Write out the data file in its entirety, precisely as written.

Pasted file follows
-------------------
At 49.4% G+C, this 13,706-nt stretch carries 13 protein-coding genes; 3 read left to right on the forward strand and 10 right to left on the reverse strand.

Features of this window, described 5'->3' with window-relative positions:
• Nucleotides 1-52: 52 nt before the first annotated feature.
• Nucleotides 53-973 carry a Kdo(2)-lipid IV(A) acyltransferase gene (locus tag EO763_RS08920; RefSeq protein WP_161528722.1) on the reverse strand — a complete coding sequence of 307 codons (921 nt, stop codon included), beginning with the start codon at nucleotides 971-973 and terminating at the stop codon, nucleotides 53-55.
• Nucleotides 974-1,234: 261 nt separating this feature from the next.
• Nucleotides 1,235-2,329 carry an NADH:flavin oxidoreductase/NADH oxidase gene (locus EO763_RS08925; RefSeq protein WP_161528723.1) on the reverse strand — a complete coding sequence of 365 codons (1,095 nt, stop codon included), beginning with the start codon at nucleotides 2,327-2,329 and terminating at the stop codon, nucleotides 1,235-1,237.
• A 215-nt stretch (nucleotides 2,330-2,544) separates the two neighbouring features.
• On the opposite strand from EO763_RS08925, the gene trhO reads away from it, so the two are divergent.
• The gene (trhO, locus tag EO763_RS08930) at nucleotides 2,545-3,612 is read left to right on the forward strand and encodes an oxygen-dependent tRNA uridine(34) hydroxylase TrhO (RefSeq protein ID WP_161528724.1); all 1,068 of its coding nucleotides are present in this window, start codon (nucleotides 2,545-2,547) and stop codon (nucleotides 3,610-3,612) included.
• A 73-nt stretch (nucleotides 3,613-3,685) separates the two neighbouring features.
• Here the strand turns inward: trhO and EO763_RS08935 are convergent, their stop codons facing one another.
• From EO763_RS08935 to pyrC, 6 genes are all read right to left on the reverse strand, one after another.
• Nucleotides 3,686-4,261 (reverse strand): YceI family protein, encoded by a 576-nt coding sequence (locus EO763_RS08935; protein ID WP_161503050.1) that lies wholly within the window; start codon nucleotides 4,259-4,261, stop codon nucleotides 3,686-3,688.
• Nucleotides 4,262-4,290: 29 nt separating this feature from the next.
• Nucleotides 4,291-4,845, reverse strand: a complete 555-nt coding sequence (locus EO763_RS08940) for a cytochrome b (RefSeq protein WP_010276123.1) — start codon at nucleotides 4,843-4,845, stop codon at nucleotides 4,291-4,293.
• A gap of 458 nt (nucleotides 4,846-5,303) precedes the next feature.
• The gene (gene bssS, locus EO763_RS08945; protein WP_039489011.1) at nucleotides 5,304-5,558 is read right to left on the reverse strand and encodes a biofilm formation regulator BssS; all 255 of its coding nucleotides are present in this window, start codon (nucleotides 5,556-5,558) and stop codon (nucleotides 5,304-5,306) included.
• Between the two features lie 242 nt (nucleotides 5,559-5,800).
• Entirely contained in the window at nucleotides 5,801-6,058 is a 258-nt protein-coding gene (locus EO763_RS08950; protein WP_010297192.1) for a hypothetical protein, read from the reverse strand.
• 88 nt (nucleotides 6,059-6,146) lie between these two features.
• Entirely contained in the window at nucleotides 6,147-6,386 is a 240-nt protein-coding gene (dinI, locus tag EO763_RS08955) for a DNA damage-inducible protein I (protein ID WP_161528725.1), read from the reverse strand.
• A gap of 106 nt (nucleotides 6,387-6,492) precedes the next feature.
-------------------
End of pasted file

At 49.4% G+C, this 13,706-nt stretch carries 13 protein-coding genes; 3 read left to right on the forward strand and 10 right to left on the reverse strand.

Features of this window, described 5'->3' with window-relative positions:
• Nucleotides 1-52: 52 nt before the first annotated feature.
• Nucleotides 53-973 carry a Kdo(2)-lipid IV(A) acyltransferase gene (locus tag EO763_RS08920; RefSeq protein WP_161528722.1) on the reverse strand — a complete coding sequence of 307 codons (921 nt, stop codon included), beginning with the start codon at nucleotides 971-973 and terminating at the stop codon, nucleotides 53-55.
• Nucleotides 974-1,234: 261 nt separating this feature from the next.
• Nucleotides 1,235-2,329 carry an NADH:flavin oxidoreductase/NADH oxidase gene (locus EO763_RS08925; RefSeq protein WP_161528723.1) on the reverse strand — a complete coding sequence of 365 codons (1,095 nt, stop codon included), beginning with the start codon at nucleotides 2,327-2,329 and terminating at the stop codon, nucleotides 1,235-1,237.
• A 215-nt stretch (nucleotides 2,330-2,544) separates the two neighbouring features.
• On the opposite strand from EO763_RS08925, the gene trhO reads away from it, so the two are divergent.
• The gene (trhO, locus tag EO763_RS08930) at nucleotides 2,545-3,612 is read left to right on the forward strand and encodes an oxygen-dependent tRNA uridine(34) hydroxylase TrhO (RefSeq protein ID WP_161528724.1); all 1,068 of its coding nucleotides are present in this window, start codon (nucleotides 2,545-2,547) and stop codon (nucleotides 3,610-3,612) included.
• A 73-nt stretch (nucleotides 3,613-3,685) separates the two neighbouring features.
• Here the strand turns inward: trhO and EO763_RS08935 are convergent, their stop codons facing one another.
• From EO763_RS08935 to pyrC, 6 genes are all read right to left on the reverse strand, one after another.
• Nucleotides 3,686-4,261 (reverse strand): YceI family protein, encoded by a 576-nt coding sequence (locus EO763_RS08935; protein ID WP_161503050.1) that lies wholly within the window; start codon nucleotides 4,259-4,261, stop codon nucleotides 3,686-3,688.
• Nucleotides 4,262-4,290: 29 nt separating this feature from the next.
• Nucleotides 4,291-4,845, reverse strand: a complete 555-nt coding sequence (locus EO763_RS08940) for a cytochrome b (RefSeq protein WP_010276123.1) — start codon at nucleotides 4,843-4,845, stop codon at nucleotides 4,291-4,293.
• A gap of 458 nt (nucleotides 4,846-5,303) precedes the next feature.
• The gene (gene bssS, locus EO763_RS08945; protein WP_039489011.1) at nucleotides 5,304-5,558 is read right to left on the reverse strand and encodes a biofilm formation regulator BssS; all 255 of its coding nucleotides are present in this window, start codon (nucleotides 5,556-5,558) and stop codon (nucleotides 5,304-5,306) included.
• Between the two features lie 242 nt (nucleotides 5,559-5,800).
• Entirely contained in the window at nucleotides 5,801-6,058 is a 258-nt protein-coding gene (locus EO763_RS08950; protein WP_010297192.1) for a hypothetical protein, read from the reverse strand.
• 88 nt (nucleotides 6,059-6,146) lie between these two features.
• Entirely contained in the window at nucleotides 6,147-6,386 is a 240-nt protein-coding gene (dinI, locus tag EO763_RS08955) for a DNA damage-inducible protein I (protein ID WP_161528725.1), read from the reverse strand.
• A gap of 106 nt (nucleotides 6,387-6,492) precedes the next feature.